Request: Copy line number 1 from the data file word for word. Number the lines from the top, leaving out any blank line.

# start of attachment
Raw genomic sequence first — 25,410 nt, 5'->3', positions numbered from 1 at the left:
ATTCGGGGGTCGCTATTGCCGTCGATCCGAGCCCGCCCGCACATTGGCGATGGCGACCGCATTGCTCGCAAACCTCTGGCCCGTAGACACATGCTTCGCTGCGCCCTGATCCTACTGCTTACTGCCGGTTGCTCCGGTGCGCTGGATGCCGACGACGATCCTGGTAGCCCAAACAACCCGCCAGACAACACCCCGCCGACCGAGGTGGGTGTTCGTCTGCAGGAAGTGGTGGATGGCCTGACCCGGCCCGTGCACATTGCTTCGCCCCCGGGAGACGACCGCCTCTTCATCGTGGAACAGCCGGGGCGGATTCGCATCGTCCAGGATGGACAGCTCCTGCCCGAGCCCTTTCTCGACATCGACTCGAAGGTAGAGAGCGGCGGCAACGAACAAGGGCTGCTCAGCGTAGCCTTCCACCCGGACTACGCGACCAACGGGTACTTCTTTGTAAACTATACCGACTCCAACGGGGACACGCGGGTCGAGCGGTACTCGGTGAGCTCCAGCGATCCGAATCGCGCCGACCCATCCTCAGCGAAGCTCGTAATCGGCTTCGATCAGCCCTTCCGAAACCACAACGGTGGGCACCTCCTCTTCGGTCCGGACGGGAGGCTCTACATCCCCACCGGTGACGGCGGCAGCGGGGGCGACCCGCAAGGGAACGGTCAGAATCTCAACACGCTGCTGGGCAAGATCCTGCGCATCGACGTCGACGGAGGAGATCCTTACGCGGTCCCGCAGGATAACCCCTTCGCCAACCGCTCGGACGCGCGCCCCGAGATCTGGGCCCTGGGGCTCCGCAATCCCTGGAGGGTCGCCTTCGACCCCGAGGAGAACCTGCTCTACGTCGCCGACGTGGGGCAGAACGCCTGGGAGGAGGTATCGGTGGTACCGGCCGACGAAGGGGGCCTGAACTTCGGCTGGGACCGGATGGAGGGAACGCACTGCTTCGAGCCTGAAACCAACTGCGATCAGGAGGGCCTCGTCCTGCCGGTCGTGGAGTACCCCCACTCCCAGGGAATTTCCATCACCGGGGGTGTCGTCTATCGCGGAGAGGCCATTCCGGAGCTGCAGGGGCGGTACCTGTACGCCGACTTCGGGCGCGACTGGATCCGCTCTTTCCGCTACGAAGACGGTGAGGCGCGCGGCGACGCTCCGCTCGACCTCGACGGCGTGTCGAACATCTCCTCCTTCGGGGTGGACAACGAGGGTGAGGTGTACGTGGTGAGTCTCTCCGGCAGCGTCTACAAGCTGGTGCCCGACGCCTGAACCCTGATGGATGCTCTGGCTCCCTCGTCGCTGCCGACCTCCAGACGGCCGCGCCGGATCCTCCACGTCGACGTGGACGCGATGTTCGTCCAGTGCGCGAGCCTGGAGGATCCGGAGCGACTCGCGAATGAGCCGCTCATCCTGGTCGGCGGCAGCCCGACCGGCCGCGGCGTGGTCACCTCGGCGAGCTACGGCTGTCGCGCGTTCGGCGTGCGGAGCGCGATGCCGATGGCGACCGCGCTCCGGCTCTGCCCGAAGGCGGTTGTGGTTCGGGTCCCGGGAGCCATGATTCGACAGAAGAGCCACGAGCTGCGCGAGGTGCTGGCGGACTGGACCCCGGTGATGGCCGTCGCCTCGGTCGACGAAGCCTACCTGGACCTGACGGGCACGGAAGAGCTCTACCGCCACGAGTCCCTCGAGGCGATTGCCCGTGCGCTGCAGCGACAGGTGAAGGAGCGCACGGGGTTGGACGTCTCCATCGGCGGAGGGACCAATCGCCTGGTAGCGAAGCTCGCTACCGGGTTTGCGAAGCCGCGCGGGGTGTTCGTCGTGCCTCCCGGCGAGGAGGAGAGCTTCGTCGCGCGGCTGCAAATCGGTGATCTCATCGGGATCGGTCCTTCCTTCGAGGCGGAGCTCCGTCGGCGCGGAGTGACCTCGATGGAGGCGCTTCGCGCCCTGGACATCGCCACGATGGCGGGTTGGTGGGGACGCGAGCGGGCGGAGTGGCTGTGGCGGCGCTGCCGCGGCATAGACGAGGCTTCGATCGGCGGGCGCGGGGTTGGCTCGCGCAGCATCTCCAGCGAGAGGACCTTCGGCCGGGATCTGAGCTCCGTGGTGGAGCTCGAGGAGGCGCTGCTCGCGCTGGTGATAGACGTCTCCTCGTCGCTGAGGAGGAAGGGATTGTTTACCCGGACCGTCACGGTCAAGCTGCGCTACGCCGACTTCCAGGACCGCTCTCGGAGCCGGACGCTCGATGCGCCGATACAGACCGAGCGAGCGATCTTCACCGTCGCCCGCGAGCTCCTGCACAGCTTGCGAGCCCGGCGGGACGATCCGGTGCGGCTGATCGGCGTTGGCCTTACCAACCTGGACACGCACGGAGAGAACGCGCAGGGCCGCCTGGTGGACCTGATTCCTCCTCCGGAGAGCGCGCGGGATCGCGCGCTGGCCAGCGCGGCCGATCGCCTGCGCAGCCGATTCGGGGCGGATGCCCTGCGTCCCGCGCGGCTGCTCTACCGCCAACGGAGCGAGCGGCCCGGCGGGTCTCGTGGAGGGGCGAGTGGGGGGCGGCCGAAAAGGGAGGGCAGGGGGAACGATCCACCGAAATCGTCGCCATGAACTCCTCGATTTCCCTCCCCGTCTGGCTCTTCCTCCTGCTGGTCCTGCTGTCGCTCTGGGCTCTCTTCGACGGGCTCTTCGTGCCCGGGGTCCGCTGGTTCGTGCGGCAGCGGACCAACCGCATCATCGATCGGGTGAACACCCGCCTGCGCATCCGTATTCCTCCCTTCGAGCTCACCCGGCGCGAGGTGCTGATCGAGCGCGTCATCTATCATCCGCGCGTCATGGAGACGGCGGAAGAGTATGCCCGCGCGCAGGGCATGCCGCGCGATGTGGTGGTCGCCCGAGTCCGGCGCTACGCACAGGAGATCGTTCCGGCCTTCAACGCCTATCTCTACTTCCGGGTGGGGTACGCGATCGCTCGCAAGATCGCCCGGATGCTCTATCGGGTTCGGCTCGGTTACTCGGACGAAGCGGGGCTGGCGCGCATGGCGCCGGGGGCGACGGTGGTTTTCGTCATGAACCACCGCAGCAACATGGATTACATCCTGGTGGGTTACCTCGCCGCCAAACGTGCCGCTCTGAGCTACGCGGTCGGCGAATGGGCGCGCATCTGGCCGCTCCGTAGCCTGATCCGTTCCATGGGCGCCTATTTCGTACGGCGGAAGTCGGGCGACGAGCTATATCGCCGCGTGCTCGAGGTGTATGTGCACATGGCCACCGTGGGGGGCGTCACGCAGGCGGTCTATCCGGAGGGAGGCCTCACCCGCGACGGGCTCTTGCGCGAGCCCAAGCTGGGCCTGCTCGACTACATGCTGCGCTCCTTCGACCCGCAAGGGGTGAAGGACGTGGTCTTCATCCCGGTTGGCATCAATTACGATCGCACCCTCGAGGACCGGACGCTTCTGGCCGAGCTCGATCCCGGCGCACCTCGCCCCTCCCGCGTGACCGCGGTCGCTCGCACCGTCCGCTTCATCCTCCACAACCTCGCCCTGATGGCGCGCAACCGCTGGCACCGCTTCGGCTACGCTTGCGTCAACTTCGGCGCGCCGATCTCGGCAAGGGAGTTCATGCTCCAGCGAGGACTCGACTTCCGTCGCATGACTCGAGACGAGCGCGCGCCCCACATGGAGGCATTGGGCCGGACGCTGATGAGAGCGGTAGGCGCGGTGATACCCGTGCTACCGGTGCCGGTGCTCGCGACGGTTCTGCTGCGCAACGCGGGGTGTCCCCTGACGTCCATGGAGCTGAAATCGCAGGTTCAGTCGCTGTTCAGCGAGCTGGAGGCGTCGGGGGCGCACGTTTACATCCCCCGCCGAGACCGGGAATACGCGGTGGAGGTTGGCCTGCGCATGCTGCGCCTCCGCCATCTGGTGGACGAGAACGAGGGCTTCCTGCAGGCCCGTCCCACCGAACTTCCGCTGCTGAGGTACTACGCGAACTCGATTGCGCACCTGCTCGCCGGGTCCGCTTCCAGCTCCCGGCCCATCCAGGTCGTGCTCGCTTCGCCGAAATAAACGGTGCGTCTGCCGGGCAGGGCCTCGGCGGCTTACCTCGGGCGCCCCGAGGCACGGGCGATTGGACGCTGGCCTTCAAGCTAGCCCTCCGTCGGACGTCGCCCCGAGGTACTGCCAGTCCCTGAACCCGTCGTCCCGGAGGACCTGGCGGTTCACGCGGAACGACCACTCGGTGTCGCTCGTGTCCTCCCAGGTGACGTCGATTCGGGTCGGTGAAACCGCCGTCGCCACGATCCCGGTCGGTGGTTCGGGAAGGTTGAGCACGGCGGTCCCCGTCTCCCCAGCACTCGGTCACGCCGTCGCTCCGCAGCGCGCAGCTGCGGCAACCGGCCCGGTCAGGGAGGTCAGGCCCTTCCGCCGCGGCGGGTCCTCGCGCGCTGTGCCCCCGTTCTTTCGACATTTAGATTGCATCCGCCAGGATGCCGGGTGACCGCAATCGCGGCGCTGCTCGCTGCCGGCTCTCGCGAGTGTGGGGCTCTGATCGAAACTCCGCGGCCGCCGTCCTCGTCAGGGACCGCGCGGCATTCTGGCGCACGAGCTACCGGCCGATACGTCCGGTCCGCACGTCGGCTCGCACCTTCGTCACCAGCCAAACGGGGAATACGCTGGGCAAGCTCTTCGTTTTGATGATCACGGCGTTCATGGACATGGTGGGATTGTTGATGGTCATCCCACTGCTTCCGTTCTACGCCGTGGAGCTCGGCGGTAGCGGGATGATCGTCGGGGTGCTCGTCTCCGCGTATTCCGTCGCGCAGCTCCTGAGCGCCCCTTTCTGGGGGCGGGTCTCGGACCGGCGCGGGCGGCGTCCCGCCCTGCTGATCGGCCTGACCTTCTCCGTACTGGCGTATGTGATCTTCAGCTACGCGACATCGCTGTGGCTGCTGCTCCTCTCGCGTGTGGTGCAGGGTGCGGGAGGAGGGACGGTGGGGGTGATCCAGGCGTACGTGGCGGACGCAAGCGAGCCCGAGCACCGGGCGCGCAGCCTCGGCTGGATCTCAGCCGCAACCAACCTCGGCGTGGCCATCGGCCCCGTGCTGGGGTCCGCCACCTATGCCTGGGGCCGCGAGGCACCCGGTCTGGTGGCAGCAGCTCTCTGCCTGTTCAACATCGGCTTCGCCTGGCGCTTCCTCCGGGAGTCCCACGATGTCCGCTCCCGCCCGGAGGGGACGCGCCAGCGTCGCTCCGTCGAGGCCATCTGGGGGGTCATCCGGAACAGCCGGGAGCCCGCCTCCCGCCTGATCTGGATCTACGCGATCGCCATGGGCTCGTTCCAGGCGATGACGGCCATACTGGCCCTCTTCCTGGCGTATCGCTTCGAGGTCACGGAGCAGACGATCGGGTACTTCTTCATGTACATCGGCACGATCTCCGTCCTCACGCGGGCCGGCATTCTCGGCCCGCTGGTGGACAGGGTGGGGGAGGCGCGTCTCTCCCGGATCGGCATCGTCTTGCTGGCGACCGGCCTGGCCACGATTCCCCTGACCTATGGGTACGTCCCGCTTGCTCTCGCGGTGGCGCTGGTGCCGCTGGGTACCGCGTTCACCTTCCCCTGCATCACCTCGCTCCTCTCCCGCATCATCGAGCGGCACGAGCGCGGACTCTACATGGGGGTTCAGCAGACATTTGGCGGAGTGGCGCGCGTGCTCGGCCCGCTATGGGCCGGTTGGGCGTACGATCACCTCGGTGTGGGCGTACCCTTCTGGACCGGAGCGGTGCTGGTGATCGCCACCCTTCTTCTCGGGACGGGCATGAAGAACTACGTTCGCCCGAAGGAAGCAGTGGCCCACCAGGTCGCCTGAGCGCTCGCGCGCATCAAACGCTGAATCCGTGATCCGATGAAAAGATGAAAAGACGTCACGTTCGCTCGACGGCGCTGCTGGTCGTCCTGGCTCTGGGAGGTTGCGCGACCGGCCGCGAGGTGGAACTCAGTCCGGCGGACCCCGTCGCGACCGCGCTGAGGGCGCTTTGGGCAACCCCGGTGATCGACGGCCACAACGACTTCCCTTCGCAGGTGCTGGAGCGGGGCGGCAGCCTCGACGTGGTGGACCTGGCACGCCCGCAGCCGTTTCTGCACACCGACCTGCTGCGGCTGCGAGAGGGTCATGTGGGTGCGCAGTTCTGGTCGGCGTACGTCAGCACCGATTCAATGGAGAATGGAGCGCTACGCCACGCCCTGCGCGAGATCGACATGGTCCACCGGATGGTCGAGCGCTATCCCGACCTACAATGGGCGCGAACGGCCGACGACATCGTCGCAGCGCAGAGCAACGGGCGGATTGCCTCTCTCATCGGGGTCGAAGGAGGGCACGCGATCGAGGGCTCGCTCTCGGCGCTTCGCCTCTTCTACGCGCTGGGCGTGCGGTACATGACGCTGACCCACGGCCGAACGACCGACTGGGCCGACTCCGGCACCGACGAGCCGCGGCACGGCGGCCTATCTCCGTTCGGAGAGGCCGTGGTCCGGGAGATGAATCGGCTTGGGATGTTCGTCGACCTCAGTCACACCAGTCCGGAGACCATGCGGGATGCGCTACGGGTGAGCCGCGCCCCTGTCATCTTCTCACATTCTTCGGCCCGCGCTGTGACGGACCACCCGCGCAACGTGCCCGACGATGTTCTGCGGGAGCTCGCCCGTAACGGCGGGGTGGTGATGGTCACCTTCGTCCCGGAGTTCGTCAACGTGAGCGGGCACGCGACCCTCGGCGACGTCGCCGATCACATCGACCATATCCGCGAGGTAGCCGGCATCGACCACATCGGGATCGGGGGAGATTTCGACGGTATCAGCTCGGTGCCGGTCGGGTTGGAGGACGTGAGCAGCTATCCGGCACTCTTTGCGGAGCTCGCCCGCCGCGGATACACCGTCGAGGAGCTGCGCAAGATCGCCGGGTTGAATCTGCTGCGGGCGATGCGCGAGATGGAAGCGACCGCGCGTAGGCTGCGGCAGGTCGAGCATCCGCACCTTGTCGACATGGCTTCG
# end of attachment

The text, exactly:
Raw genomic sequence first — 25,410 nt, 5'->3', positions numbered from 1 at the left: